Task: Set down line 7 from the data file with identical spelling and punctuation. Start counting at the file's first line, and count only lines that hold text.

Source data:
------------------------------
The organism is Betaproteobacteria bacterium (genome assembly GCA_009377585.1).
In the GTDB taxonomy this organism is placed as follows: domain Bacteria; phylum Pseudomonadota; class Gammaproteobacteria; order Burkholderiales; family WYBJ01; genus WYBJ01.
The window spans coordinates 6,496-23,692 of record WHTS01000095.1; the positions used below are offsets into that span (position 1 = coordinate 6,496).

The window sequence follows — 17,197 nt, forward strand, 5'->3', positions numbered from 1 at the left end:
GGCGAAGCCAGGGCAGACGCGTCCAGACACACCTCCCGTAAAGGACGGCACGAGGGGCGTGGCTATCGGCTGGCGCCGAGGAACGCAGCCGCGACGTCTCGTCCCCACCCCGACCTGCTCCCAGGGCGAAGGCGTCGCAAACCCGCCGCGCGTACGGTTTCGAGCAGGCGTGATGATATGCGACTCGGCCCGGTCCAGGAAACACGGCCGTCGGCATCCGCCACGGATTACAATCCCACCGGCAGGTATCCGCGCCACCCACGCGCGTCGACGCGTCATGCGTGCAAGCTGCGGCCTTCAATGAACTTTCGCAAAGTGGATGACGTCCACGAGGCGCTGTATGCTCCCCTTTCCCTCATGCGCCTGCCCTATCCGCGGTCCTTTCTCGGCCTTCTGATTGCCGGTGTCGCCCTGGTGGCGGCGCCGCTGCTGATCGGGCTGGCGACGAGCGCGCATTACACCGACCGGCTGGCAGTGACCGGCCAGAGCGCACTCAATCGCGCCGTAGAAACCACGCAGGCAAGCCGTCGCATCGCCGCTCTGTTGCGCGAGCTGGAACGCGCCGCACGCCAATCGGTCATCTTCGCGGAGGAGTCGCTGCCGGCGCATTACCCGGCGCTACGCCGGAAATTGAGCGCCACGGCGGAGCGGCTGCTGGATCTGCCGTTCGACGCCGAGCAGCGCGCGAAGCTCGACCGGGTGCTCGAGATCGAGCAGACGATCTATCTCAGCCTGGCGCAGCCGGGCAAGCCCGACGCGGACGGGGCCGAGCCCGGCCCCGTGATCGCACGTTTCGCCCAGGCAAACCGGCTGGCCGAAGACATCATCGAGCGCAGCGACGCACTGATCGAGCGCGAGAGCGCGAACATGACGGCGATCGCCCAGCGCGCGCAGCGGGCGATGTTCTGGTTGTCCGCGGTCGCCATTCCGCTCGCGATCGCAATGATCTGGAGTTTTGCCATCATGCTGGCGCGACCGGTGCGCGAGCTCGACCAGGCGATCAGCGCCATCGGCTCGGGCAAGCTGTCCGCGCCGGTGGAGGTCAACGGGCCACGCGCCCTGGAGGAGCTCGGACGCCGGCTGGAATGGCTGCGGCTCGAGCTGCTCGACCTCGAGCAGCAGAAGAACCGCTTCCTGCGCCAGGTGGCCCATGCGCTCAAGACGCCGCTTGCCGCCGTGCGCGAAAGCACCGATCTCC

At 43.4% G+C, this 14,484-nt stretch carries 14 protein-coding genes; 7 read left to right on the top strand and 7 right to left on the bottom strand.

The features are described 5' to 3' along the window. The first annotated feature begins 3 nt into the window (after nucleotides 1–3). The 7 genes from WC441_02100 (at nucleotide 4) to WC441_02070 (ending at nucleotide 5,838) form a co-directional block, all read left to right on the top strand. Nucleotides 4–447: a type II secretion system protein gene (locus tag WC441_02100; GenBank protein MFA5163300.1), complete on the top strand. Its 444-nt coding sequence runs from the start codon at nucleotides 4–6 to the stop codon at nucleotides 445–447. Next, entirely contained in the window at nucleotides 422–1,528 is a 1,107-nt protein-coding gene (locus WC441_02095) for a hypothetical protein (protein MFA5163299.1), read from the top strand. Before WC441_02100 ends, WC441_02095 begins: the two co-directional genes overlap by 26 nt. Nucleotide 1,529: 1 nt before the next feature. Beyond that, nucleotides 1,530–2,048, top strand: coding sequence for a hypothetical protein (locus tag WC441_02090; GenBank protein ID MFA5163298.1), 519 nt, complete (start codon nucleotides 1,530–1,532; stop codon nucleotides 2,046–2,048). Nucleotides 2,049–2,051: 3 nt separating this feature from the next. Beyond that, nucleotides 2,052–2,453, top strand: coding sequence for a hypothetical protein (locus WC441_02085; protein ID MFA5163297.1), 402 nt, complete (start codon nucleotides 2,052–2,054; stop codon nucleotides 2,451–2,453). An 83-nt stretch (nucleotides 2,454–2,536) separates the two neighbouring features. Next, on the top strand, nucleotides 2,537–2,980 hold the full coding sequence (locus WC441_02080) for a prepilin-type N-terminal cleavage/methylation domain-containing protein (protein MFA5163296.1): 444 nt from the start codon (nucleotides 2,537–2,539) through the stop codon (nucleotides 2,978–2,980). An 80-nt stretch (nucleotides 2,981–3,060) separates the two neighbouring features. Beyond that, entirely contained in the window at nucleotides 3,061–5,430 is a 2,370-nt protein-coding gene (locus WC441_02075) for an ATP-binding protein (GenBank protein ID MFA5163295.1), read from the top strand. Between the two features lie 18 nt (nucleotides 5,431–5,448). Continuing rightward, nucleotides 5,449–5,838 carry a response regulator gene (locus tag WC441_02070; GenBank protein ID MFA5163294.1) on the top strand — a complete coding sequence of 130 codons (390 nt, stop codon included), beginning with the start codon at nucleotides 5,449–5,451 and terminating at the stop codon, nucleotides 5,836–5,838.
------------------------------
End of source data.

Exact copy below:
The features are described 5' to 3' along the window. The first annotated feature begins 3 nt into the window (after nucleotides 1–3). The 7 genes from WC441_02100 (at nucleotide 4) to WC441_02070 (ending at nucleotide 5,838) form a co-directional block, all read left to right on the top strand. Nucleotides 4–447: a type II secretion system protein gene (locus tag WC441_02100; GenBank protein MFA5163300.1), complete on the top strand. Its 444-nt coding sequence runs from the start codon at nucleotides 4–6 to the stop codon at nucleotides 445–447. Next, entirely contained in the window at nucleotides 422–1,528 is a 1,107-nt protein-coding gene (locus WC441_02095) for a hypothetical protein (protein MFA5163299.1), read from the top strand. Before WC441_02100 ends, WC441_02095 begins: the two co-directional genes overlap by 26 nt. Nucleotide 1,529: 1 nt before the next feature. Beyond that, nucleotides 1,530–2,048, top strand: coding sequence for a hypothetical protein (locus tag WC441_02090; GenBank protein ID MFA5163298.1), 519 nt, complete (start codon nucleotides 1,530–1,532; stop codon nucleotides 2,046–2,048). Nucleotides 2,049–2,051: 3 nt separating this feature from the next. Beyond that, nucleotides 2,052–2,453, top strand: coding sequence for a hypothetical protein (locus WC441_02085; protein ID MFA5163297.1), 402 nt, complete (start codon nucleotides 2,052–2,054; stop codon nucleotides 2,451–2,453). An 83-nt stretch (nucleotides 2,454–2,536) separates the two neighbouring features. Next, on the top strand, nucleotides 2,537–2,980 hold the full coding sequence (locus WC441_02080) for a prepilin-type N-terminal cleavage/methylation domain-containing protein (protein MFA5163296.1): 444 nt from the start codon (nucleotides 2,537–2,539) through the stop codon (nucleotides 2,978–2,980). An 80-nt stretch (nucleotides 2,981–3,060) separates the two neighbouring features. Beyond that, entirely contained in the window at nucleotides 3,061–5,430 is a 2,370-nt protein-coding gene (locus WC441_02075) for an ATP-binding protein (GenBank protein ID MFA5163295.1), read from the top strand. Between the two features lie 18 nt (nucleotides 5,431–5,448). Continuing rightward, nucleotides 5,449–5,838 carry a response regulator gene (locus tag WC441_02070; GenBank protein ID MFA5163294.1) on the top strand — a complete coding sequence of 130 codons (390 nt, stop codon included), beginning with the start codon at nucleotides 5,449–5,451 and terminating at the stop codon, nucleotides 5,836–5,838.